2020 has been a year of unexpectedness — and Cyber Weekend was no exception. While parts felt familiar, brands shifted their strategies to account for more online shopping than ever, shipping delays, inventory issues, and larger competition in the ecommerce space.
We analyzed the ecommerce performance of every brand we work with on the owned and operated side throughout the entire promotional period. Based on this first-party data, we uncovered 3 key takeaways from Cyber Weekend 2020.
1. Highest Revenue Day was Black Friday (Not Cyber Monday)
Yes, total e-commerce sales on Cyber Monday did exceed Black Friday sales by almost $2 billion, but these numbers (provided by Adobe) include marketplaces and big box retailers such as Wal-Mart, Target, and Apple. Also worth noting is that these numbers took into account sales from mobile apps, not just websites.
When looking at the performance on our brands’ owned websites however, Black Friday was the highest revenue day, not Cyber Monday. This statistic was true for every single ecommerce client we manage.
A few key factors played into this notable shift.
First, and not to anyone’s surprise, online shopping on Black Friday was at an all-time high this year due to COVID-19. Many customers who would have traditionally spent Black Friday shopping in person transitioned to solely online shopping.
Second, in years past, many brands increased the value of their deals on Cyber Monday. In the last few years as e-commerce has shifted to be a larger force in holiday shopping, brands have implemented the same promotional discount for the entire Cyber Weekend. This year proved no different, as most brands simply leveraged the same promotion over the course of the entire Cyber Weekend, so customers knew they were going to get the best deal no matter when they shopped.
Lastly, the majority of our clients allocated more spend to Black Friday than they did on Cyber Monday, in anticipation of this shift, which fueled growth.
2. Year-Over-Year Growth in Revenue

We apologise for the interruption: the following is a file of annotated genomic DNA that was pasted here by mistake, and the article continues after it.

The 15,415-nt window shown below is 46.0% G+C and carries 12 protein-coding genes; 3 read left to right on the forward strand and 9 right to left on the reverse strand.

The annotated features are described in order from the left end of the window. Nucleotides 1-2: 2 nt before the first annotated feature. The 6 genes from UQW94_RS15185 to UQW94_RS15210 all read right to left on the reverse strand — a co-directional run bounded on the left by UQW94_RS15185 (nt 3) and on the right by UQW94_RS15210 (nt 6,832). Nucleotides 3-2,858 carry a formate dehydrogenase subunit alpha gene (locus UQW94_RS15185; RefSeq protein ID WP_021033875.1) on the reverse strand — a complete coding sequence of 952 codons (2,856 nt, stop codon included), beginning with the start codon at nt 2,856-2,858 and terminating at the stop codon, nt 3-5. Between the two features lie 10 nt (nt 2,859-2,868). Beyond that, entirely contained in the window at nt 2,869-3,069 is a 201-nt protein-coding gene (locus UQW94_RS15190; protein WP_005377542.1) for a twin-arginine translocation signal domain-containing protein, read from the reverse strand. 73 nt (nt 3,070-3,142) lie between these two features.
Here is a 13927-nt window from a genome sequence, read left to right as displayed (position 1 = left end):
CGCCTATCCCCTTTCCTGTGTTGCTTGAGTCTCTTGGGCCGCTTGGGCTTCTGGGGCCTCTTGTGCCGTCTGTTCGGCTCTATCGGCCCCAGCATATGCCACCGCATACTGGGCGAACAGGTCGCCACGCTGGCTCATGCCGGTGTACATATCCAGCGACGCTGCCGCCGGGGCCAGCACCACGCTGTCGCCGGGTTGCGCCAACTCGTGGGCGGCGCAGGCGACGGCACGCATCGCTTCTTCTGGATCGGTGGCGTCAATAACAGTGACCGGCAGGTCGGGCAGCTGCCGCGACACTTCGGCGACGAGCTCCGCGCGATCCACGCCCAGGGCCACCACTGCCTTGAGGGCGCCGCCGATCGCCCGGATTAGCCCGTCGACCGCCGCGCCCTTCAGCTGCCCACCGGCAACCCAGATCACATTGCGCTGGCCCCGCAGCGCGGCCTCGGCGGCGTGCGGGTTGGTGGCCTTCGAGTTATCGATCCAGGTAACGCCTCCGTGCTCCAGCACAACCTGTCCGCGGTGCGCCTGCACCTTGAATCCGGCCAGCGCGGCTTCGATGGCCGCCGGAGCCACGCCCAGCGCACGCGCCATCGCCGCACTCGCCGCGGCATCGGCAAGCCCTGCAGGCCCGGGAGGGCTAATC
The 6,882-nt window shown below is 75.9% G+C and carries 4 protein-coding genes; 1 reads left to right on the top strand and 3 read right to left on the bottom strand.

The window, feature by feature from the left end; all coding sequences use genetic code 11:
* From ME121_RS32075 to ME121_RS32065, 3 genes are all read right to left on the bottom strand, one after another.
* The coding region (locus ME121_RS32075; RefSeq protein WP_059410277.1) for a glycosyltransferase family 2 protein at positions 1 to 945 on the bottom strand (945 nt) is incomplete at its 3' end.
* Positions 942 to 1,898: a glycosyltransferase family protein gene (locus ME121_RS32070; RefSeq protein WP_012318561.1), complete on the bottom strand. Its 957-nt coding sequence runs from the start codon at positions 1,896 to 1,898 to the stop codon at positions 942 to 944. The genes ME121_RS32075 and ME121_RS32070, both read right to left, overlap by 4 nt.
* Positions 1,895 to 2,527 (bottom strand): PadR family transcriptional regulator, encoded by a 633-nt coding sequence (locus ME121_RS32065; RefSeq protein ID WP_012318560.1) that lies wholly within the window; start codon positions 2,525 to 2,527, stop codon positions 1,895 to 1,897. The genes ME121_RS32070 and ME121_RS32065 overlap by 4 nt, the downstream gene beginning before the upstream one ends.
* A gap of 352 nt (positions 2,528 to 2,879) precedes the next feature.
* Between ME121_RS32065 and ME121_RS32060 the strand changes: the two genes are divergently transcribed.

71% of brands we work with saw an increase in their ecommerce sales year over year during their entire cyber promotional period — many seeing increases of over 30%, and some seeing 79% growth YOY.
Online shopping for our digital advertising clients was up 21.5% on Black Friday and 15.1% on Cyber Monday compared to last year.
Of course, it’s important to mention that some of the YoY growth came from increases in budget. However, the revenue growth exceeded that of budget.
3. Brands Started Promos Earlier
Across the board, brands started promotions even before Thanksgiving this year. The trend has evolved from Black Friday savings, to Cyber Weekend, now to essentially a whole Cyber Week of sales.
Brands who started their promotions before Black Friday typically saw great returns on the first day of promotion, then saw a sales dip over the days leading to Thanksgiving, and then had their highest revenue day on Black Friday.
Brands who didn’t start their promotions earlier in the week missed out on thousands of dollars in revenue — and their business was likely cannibalized by competitors who did offer promotions earlier in the week.
Many brands worry about starting their promotions too early and discounting their products for too long. And while there is certainly a sweet spot for promotion length, beginning your cyber sales earlier in the week is certainly an opportunity to propel your revenue for a longer period of time. One of our beauty brands began their promotion on the Monday before Thanksgiving, and their sales on that day were significantly higher than their sales on Cyber Monday!
In addition, starting your promotions earlier allows you to compete with big box retailers that are also selling your products. Some retailers, such as Sephora, only offer bundles deals and ‘buy more save more’ promos on Cyber Weekend, so by offering a true percentage discount on your product, you can win sales from customers who would otherwise have bought from their favorite retailer.